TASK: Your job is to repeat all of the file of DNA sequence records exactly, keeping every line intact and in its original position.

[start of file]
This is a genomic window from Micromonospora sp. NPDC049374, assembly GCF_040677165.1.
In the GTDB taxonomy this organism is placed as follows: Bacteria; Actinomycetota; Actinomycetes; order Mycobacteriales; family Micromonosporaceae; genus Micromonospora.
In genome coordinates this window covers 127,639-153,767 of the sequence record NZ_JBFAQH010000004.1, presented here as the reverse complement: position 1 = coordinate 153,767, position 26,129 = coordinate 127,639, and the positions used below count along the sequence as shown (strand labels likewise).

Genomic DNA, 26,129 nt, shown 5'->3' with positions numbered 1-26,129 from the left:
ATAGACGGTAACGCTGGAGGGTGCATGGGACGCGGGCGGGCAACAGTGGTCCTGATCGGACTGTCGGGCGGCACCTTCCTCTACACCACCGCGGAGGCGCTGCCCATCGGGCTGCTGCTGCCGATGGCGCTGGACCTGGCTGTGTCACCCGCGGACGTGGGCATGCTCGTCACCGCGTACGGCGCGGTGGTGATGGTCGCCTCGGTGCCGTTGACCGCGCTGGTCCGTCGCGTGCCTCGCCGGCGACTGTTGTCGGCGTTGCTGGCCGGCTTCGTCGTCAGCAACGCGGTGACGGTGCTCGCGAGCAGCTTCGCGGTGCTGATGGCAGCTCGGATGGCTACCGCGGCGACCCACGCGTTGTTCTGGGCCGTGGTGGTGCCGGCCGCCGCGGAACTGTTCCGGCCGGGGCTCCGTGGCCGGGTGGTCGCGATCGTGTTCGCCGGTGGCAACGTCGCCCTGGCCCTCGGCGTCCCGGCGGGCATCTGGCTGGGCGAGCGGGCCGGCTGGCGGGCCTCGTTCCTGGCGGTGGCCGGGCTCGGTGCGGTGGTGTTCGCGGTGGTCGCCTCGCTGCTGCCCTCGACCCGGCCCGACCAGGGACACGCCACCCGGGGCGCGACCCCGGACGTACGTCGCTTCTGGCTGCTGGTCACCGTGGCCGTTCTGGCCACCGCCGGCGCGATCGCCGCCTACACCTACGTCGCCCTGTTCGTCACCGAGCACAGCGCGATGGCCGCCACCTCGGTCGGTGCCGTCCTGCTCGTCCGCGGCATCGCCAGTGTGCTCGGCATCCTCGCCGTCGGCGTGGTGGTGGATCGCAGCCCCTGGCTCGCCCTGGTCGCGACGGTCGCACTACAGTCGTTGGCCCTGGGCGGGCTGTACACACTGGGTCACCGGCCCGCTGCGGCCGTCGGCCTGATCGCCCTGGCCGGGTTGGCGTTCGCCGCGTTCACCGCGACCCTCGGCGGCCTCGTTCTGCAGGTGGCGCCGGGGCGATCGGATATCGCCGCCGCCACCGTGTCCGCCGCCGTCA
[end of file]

This is a genomic window from Micromonospora sp. NPDC049374, assembly GCF_040677165.1.
In the GTDB taxonomy this organism is placed as follows: Bacteria; Actinomycetota; Actinomycetes; order Mycobacteriales; family Micromonosporaceae; genus Micromonospora.
In genome coordinates this window covers 127,639-153,767 of the sequence record NZ_JBFAQH010000004.1, presented here as the reverse complement: position 1 = coordinate 153,767, position 26,129 = coordinate 127,639, and the positions used below count along the sequence as shown (strand labels likewise).

Genomic DNA, 26,129 nt, shown 5'->3' with positions numbered 1-26,129 from the left:
ATAGACGGTAACGCTGGAGGGTGCATGGGACGCGGGCGGGCAACAGTGGTCCTGATCGGACTGTCGGGCGGCACCTTCCTCTACACCACCGCGGAGGCGCTGCCCATCGGGCTGCTGCTGCCGATGGCGCTGGACCTGGCTGTGTCACCCGCGGACGTGGGCATGCTCGTCACCGCGTACGGCGCGGTGGTGATGGTCGCCTCGGTGCCGTTGACCGCGCTGGTCCGTCGCGTGCCTCGCCGGCGACTGTTGTCGGCGTTGCTGGCCGGCTTCGTCGTCAGCAACGCGGTGACGGTGCTCGCGAGCAGCTTCGCGGTGCTGATGGCAGCTCGGATGGCTACCGCGGCGACCCACGCGTTGTTCTGGGCCGTGGTGGTGCCGGCCGCCGCGGAACTGTTCCGGCCGGGGCTCCGTGGCCGGGTGGTCGCGATCGTGTTCGCCGGTGGCAACGTCGCCCTGGCCCTCGGCGTCCCGGCGGGCATCTGGCTGGGCGAGCGGGCCGGCTGGCGGGCCTCGTTCCTGGCGGTGGCCGGGCTCGGTGCGGTGGTGTTCGCGGTGGTCGCCTCGCTGCTGCCCTCGACCCGGCCCGACCAGGGACACGCCACCCGGGGCGCGACCCCGGACGTACGTCGCTTCTGGCTGCTGGTCACCGTGGCCGTTCTGGCCACCGCCGGCGCGATCGCCGCCTACACCTACGTCGCCCTGTTCGTCACCGAGCACAGCGCGATGGCCGCCACCTCGGTCGGTGCCGTCCTGCTCGTCCGCGGCATCGCCAGTGTGCTCGGCATCCTCGCCGTCGGCGTGGTGGTGGATCGCAGCCCCTGGCTCGCCCTGGTCGCGACGGTCGCACTACAGTCGTTGGCCCTGGGCGGGCTGTACACACTGGGTCACCGGCCCGCTGCGGCCGTCGGCCTGATCGCCCTGGCCGGGTTGGCGTTCGCCGCGTTCACCGCGACCCTCGGCGGCCTCGTTCTGCAGGTGGCGCCGGGGCGATCGGATATCGCCGCCGCCACCGTGTCCGCCGCCGTCA